Sorry, but natural weight loss supplements are mostly BS

David Malan/Stone/Getty Images
Originally Published: 

Bikini season is creeping into my newsfeed. And while I am of the opinion that every body is a bikini body, 'tis the season for weight loss schemes and six-pack dreams. The holistic weight loss supplement industry is a behemoth that rakes in literal billions, but according to new data, there’s basically no evidence that herbal weight loss supplements work. Here’s what you need to know about the data that debunks supposedly miraculous all natural diet pills.

In a global project, Australian researchers processed data from 121 clinical trials of herbal and dietary weight loss supplements conducted around the world, EurekAlert reported. Long story short, they found no evidence to suggest that the use of these popular weight loss supplements — including chitosan and glucomannan — can be justified.

Specifically, they found that neither herbal supplements (which are plant-based) nor dietary supplements (which contain naturally occurring compounds) will result in clinically significant weight loss. “Our rigorous assessment of the best available evidence finds that there is insufficient evidence to recommend these supplements for weight loss,” lead author Erica Bessell of the University of Sydney told EurekAlert. In other words, natural weight loss pills are basically bullshit — which some of us (*cough*) have long suspected — and now there are numbers to prove it.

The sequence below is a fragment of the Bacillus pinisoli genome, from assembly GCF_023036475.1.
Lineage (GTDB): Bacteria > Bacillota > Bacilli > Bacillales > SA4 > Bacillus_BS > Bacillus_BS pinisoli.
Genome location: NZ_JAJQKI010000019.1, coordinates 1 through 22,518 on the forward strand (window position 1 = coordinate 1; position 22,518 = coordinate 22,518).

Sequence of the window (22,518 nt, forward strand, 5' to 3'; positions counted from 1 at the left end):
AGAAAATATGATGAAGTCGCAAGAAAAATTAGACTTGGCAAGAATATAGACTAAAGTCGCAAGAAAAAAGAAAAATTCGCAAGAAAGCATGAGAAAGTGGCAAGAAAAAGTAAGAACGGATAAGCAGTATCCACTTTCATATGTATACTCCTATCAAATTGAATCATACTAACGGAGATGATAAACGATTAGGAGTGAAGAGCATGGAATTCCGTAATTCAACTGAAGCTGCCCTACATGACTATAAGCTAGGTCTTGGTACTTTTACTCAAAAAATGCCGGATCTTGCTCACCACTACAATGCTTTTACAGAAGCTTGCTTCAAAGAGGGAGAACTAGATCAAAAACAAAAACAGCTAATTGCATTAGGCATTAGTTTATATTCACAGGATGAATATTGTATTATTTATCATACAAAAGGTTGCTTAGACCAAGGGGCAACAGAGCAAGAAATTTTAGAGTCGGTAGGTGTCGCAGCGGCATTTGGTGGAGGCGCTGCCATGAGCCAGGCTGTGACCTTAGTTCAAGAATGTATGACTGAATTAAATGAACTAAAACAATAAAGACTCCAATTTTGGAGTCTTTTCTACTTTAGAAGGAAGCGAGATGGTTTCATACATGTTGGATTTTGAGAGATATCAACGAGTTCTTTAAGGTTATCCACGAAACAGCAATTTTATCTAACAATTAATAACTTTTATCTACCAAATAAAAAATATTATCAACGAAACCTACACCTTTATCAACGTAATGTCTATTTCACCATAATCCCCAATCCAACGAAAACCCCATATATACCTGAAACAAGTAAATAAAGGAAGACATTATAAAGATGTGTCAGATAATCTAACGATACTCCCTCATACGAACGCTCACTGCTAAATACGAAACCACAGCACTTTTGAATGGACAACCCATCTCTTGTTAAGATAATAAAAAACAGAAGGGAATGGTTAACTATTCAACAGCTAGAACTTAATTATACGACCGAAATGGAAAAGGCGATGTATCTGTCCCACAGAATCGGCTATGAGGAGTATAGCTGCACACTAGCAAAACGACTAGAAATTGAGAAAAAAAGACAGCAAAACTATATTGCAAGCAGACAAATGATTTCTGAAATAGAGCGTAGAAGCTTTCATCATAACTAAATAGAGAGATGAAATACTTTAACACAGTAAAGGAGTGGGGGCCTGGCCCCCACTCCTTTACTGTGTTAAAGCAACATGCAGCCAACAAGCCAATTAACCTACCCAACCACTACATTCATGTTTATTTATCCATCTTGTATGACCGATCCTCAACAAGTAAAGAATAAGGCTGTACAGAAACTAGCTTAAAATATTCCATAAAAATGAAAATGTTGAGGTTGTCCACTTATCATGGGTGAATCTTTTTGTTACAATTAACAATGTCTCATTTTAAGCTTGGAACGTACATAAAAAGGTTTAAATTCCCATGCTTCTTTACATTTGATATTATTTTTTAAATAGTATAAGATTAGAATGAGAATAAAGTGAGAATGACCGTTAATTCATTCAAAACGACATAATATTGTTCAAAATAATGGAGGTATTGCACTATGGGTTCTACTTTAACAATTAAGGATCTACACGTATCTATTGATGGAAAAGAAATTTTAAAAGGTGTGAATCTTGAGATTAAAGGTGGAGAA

Some of the participants in the studies lost a bit of weight, but scientists don’t think it’s significant enough to warrant taking unknown compounds. "Over-the-counter herbal and dietary supplements promoted for weight loss are increasingly popular, but unlike pharmaceutical drugs, clinical evidence for their safety and effectiveness is not required before they hit the market," Bessell told EurekAlert. "Even though most supplements appear safe for short term consumption, they are not going to provide weight loss that is clinically meaningful."

The researchers at the University of Sydney seem suspicious of the “studies" of these supplements, though, and want to see more robust scientific research. Basically, taking a natural diet pill probably won’t kill you tomorrow, but there’s no data about how these supplements may affect your long term health, and also they don’t really do anything.

If it seems confounding that people are still buying into natural weight loss quackery, try not to judge. This $41 billion industry spends a lot of its energy perpetuating the idea that we all need to look better than we currently do. Whether you buy into the thinner is better beauty myth or not — I emphatically do not — the reality is that there is no pill that will magically put you at a healthy weight, and it’s probably smarter not to risk your long-term health using dubious short-term solutions. Or as Bessell told EurekAlert, “Herbal and dietary supplements might seem like a quick-fix solution to weight problems, but people need to be aware of how little we actually know about them.”